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Panasonic quietly debuts Toughbook tablet

27 Jul 12

Probably the most exciting device at Panasonic’s recent Auckland roadshow was also the smallest. Its Toughbook tablet is a 10.1-inch Android-powered device which delivers water & dust resistance, viewability-in-the-sun and the ability to handle knocks & drops which makes Toughbooks famous.

Panasonic product manager Bill Adams gave us the specifications:


· 16GB storage (upgradable with microSD port)

· 1.2GHz dual core processor

· Separate FIPS security processor

· 3G, GPS, HDMI port, WiFi 802.11a/b/g/n USB port, 3.5mm audio jack, docking interconnector

· IP65 and MIL810G rated

· 10 hour battery life, user replaceable battery

· 500NIT brightness screen (viewable in sunshine)

· 5MP rear camera, 3MP front

Adams says that while the iPad created the market, it is in effect a consumer gadget not designed to go out the front door. "The Toughbook tablet is fully rugged – it can handle sunshine, rain, dust, heat and cold. It isn’t a commodity item and is unlikely to be on sale in the retail channel.”

That much is reflected in an anticipated retail price of ‘sub $2000’.

Sole New Zealand Toughbook distributor Comworth was on hand at the roadshow. Product manager Darryn Smith, said the appeal of lightweight, rugged computing solutions is obvious. "iPads and other ‘consumer’ type tablets are awesome devices, there’s no question about that. However, they aren’t built to be used in the types of environments which are experienced by all kinds of field workers.”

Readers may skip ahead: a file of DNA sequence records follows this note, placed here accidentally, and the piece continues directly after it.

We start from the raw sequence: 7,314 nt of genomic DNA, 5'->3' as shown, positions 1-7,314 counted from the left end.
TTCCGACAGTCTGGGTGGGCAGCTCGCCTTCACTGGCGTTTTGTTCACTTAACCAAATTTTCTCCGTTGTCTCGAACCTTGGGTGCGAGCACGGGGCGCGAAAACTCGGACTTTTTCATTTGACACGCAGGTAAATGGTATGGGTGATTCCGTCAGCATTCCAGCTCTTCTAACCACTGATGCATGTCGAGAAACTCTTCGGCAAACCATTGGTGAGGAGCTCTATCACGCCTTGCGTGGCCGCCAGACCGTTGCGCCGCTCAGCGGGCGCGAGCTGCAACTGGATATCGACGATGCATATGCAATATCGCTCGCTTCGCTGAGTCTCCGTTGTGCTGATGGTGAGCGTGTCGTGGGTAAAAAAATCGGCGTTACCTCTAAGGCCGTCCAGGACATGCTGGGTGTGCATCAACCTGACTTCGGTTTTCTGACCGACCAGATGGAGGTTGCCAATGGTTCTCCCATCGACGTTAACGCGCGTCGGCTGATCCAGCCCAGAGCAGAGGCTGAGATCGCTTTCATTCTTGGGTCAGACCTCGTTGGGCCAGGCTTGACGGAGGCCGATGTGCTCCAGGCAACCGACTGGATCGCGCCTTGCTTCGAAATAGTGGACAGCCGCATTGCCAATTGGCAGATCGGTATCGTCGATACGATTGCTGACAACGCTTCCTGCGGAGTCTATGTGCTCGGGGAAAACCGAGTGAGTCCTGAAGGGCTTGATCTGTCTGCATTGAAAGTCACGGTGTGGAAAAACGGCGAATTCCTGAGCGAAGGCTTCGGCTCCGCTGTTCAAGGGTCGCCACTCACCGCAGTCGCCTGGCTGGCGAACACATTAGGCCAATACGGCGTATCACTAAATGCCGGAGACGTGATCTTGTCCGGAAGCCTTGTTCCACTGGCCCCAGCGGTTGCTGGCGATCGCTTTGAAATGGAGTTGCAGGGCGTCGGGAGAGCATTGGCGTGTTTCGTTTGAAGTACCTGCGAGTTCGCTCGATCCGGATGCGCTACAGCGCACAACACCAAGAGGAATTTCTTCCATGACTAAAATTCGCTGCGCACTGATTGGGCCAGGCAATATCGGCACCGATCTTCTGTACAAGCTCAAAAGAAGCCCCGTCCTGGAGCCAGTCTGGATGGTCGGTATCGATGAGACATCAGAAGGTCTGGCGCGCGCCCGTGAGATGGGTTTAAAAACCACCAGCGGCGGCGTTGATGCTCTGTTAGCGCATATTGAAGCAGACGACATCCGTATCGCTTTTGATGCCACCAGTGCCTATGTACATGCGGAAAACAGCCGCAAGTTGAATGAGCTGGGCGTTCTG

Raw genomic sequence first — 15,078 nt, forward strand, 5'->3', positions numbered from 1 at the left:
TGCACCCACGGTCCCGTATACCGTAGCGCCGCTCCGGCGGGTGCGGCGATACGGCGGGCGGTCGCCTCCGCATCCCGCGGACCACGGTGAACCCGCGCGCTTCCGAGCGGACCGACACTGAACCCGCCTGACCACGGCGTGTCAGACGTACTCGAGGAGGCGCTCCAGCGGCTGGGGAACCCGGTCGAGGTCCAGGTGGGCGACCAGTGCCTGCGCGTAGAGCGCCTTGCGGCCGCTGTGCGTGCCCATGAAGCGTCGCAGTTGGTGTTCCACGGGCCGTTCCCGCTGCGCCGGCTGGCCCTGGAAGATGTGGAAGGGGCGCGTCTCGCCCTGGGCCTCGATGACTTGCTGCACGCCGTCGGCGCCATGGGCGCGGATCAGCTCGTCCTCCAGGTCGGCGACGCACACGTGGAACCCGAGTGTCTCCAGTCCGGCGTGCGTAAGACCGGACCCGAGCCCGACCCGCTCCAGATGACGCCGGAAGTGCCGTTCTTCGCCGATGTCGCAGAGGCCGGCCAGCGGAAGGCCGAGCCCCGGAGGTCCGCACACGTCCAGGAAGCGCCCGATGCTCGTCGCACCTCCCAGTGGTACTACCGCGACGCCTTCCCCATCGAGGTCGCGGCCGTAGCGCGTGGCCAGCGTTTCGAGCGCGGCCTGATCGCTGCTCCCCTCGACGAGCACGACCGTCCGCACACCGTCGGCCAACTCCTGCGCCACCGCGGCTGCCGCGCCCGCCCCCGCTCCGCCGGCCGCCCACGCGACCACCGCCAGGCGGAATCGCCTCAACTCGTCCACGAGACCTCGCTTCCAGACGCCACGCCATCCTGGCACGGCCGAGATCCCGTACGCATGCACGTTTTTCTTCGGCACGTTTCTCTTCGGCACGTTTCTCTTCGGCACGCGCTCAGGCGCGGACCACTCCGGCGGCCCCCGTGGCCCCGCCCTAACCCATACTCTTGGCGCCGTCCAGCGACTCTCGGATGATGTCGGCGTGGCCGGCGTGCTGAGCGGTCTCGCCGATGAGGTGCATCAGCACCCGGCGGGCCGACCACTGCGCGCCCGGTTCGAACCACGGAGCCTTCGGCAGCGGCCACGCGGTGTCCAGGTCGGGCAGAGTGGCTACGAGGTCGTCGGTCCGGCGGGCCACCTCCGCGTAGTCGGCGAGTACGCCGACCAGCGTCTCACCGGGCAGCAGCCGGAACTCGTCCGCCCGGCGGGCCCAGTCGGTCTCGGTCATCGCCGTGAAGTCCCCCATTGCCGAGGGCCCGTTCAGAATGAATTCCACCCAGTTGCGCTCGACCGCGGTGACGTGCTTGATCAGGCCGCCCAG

Additionally, Smith says there are issues of manageability and security which are of considerable interest to IT managers. "Consumer tablets aren’t made with provision for integration into the corporate network. Sure it can be done, but it isn’t easy or practical in most instances.”

While the Toughbook tablet on show at the Panasonic roadshow delivered the ‘look’ of a tough tablet in spades, the internals and screen were nothing to write home about – but that’s because it is in effect a mock-up. "The production versions will look the same, but the insides will be substantially improved. Things like a multi-core, 1.2 GHz processor can be expected, and the latest Android operating system [Ice Cream Sandwich],” Adams says.

With Windows 8 on the horizon, he confirms that the Toughbook tablet will incorporate Microsoft’s software, but that’s only expected in 2013.

Meanwhile, the Panasonic Android Toughbook tablet should hit New Zealand shores by the fourth quarter of this year.

What’s your position on a tough tablet? Will the Windows 8 version have more appeal than the Android device? Would your business pay around $2,000 for a device capable of handling the great outdoors? Share your comments below.

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